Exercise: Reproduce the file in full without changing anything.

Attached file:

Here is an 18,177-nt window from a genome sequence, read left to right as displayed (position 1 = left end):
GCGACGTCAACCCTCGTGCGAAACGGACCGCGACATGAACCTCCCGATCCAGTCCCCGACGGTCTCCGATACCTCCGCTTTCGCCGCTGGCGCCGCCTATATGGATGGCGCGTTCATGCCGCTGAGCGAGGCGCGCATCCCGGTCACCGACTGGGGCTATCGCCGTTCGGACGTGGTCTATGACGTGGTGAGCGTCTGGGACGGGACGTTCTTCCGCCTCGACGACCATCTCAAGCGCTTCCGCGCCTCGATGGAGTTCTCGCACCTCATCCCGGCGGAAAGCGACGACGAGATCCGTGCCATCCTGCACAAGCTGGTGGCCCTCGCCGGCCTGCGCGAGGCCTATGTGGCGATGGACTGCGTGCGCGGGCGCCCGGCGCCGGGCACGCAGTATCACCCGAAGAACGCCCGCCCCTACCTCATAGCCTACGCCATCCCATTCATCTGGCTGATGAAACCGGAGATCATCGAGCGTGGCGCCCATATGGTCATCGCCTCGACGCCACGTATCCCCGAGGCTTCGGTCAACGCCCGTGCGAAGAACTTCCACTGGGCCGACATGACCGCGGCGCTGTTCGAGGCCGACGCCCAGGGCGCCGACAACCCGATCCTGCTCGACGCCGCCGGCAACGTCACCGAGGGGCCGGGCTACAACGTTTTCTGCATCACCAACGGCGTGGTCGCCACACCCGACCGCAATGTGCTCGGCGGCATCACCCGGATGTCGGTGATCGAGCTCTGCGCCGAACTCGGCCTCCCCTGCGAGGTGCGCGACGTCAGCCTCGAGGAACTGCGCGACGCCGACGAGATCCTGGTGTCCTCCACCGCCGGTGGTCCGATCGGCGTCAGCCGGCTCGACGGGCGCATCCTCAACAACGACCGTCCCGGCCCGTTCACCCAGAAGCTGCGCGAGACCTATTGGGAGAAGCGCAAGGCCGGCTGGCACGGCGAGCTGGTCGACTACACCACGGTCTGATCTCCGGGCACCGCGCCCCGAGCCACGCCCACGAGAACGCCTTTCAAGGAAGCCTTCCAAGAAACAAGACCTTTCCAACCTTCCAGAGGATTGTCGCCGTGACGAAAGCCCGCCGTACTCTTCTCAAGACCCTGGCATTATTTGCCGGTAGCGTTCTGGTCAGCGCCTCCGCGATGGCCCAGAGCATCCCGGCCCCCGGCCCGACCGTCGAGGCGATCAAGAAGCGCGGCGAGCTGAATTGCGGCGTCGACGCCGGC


Here is an 18,177-nt window from a genome sequence, read left to right as displayed (position 1 = left end):
GCGACGTCAACCCTCGTGCGAAACGGACCGCGACATGAACCTCCCGATCCAGTCCCCGACGGTCTCCGATACCTCCGCTTTCGCCGCTGGCGCCGCCTATATGGATGGCGCGTTCATGCCGCTGAGCGAGGCGCGCATCCCGGTCACCGACTGGGGCTATCGCCGTTCGGACGTGGTCTATGACGTGGTGAGCGTCTGGGACGGGACGTTCTTCCGCCTCGACGACCATCTCAAGCGCTTCCGCGCCTCGATGGAGTTCTCGCACCTCATCCCGGCGGAAAGCGACGACGAGATCCGTGCCATCCTGCACAAGCTGGTGGCCCTCGCCGGCCTGCGCGAGGCCTATGTGGCGATGGACTGCGTGCGCGGGCGCCCGGCGCCGGGCACGCAGTATCACCCGAAGAACGCCCGCCCCTACCTCATAGCCTACGCCATCCCATTCATCTGGCTGATGAAACCGGAGATCATCGAGCGTGGCGCCCATATGGTCATCGCCTCGACGCCACGTATCCCCGAGGCTTCGGTCAACGCCCGTGCGAAGAACTTCCACTGGGCCGACATGACCGCGGCGCTGTTCGAGGCCGACGCCCAGGGCGCCGACAACCCGATCCTGCTCGACGCCGCCGGCAACGTCACCGAGGGGCCGGGCTACAACGTTTTCTGCATCACCAACGGCGTGGTCGCCACACCCGACCGCAATGTGCTCGGCGGCATCACCCGGATGTCGGTGATCGAGCTCTGCGCCGAACTCGGCCTCCCCTGCGAGGTGCGCGACGTCAGCCTCGAGGAACTGCGCGACGCCGACGAGATCCTGGTGTCCTCCACCGCCGGTGGTCCGATCGGCGTCAGCCGGCTCGACGGGCGCATCCTCAACAACGACCGTCCCGGCCCGTTCACCCAGAAGCTGCGCGAGACCTATTGGGAGAAGCGCAAGGCCGGCTGGCACGGCGAGCTGGTCGACTACACCACGGTCTGATCTCCGGGCACCGCGCCCCGAGCCACGCCCACGAGAACGCCTTTCAAGGAAGCCTTCCAAGAAACAAGACCTTTCCAACCTTCCAGAGGATTGTCGCCGTGACGAAAGCCCGCCGTACTCTTCTCAAGACCCTGGCATTATTTGCCGGTAGCGTTCTGGTCAGCGCCTCCGCGATGGCCCAGAGCATCCCGGCCCCCGGCCCGACCGTCGAGGCGATCAAGAAGCGCGGCGAGCTGAATTGCGGCGTCGACGCCGGC